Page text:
A New Review Process Shows the Importance of a Good Application

The newly available procedure for challenging patent validity known as inter partes review, or IPR, is forcing patent players to raise their game—from application through litigation.

More than 800 petitions for IPR— many more than the Patent Office itself had expected—have been filed since the process became available in September 2012, according to the USPTO. And while the Patent Trial and Appeals Board issued only one final decision in the first year of IPR, there’s much to be learned from its many rulings on motions so far, says Morrison & Foerster patent attorney Peter Yim.

Patent applicants should take notice of the strict limitations that the PTAB has placed on patent owners’ abilities to modify their claims in response to arguments by patent challengers, says Yim. That’s in sharp contrast to the practice in inter partes reexamination (the procedure supplanted by inter partes review), in which patent owners had wide berth to strengthen their patent claims through amendments. “The quality of the patent is really shining through in the results you get in these proceedings,” says Yim. “It’s important to get it right in the application.”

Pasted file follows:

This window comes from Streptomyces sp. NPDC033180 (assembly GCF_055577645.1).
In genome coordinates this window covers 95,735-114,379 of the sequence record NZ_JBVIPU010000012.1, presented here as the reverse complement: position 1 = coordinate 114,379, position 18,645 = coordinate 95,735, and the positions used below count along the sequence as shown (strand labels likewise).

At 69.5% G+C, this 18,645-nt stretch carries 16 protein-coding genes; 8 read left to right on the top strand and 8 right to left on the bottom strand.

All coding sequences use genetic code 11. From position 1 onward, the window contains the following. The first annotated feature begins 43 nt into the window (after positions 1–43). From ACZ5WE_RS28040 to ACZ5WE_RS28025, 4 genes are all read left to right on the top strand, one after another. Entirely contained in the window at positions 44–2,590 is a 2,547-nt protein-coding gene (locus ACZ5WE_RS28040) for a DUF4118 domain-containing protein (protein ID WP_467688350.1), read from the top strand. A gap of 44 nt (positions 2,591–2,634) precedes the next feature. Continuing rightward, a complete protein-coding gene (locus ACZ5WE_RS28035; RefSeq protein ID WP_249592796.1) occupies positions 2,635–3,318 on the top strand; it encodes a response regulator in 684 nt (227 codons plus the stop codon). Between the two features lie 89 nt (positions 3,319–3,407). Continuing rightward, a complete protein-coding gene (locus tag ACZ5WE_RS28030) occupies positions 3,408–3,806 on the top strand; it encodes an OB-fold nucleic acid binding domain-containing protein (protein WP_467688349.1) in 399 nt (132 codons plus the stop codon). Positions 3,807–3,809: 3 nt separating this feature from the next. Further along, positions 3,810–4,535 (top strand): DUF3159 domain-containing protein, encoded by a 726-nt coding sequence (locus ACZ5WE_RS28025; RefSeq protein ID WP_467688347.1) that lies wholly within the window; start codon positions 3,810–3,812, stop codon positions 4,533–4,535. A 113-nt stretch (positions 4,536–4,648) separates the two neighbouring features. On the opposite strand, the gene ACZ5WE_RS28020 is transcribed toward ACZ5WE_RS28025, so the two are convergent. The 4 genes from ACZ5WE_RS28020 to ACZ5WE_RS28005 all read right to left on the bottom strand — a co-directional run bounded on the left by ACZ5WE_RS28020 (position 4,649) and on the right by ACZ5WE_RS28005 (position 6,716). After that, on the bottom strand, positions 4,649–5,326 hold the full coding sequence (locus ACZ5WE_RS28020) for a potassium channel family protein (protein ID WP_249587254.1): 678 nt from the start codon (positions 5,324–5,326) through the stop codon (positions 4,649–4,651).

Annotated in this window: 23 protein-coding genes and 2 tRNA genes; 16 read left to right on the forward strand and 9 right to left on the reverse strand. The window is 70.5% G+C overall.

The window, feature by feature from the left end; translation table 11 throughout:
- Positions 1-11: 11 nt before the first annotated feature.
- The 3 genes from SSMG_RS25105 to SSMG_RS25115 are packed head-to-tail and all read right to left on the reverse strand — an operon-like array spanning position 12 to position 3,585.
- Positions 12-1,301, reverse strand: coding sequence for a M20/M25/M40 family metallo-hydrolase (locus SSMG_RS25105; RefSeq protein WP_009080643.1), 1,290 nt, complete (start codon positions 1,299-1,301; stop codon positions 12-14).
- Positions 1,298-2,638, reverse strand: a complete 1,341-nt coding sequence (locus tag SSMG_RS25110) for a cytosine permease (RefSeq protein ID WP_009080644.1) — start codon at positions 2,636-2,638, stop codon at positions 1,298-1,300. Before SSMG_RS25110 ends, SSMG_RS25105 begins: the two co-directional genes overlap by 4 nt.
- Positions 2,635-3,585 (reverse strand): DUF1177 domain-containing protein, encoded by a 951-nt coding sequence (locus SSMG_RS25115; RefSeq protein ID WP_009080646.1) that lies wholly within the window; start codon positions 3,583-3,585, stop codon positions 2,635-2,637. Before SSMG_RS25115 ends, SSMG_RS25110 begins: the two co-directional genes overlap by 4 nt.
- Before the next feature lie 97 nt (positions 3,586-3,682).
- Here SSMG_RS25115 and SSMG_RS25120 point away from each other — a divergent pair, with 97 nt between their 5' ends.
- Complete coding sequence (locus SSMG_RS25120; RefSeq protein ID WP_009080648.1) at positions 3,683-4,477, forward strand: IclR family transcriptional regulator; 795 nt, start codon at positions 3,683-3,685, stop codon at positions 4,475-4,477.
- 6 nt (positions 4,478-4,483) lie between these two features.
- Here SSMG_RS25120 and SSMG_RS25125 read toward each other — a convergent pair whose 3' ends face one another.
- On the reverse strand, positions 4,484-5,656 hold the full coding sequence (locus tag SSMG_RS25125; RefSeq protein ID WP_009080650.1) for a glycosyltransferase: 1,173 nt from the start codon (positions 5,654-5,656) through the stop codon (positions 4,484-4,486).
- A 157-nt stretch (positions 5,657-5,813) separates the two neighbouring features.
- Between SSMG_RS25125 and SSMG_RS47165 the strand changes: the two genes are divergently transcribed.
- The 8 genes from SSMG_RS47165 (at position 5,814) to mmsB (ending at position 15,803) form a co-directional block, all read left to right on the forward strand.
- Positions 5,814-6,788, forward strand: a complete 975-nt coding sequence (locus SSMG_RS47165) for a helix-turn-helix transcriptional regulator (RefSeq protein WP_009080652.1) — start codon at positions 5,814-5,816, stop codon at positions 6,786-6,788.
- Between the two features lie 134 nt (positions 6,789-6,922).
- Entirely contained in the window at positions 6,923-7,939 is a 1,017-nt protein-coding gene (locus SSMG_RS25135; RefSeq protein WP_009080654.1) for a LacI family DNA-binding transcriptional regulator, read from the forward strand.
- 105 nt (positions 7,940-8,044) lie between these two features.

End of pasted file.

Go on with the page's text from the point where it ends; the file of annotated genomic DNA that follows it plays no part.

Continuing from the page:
Created by the federal patent reform legislation of 2011, IPR has added a new layer of strategy to patent litigation, says Morrison & Foerster patent litigator Richard Hung. Most IPR petitions are apparently related to litigation—a defendant accused of patent infringement files an IPR petition challenging the patent’s validity— rather than as an attack on a patent by a competitor, he says.

Under the law, a defendant that is sued in federal district court for infringement has one year to file an IPR petition. In view of the complexity of preparing this petition, Hung notes that “one shouldn’t wait until the last minute to decide whether to file one. The process would ideally begin several months out.”

Once it is started, the IPR process moves rapidly because the PTAB must decide within a year. In contrast to inter partes reexamination, which was run by a patent office examiner, IPR is presided over by judges, many of them former patent litigators. Yim says a decision to keep a dispute in district court or file for IPR should hinge on the argument for invalidity. Highly technical arguments are probably best suited for a PTAB judge rather than a jury.

It’s already apparent that IPR, as a kind of hybrid between patent office exams and federal court litigation, requires expertise across the patent spectrum, Hung says. “You really need to have all the members of your team, from both the patent prosecution and litigation sides, working in close collaboration.”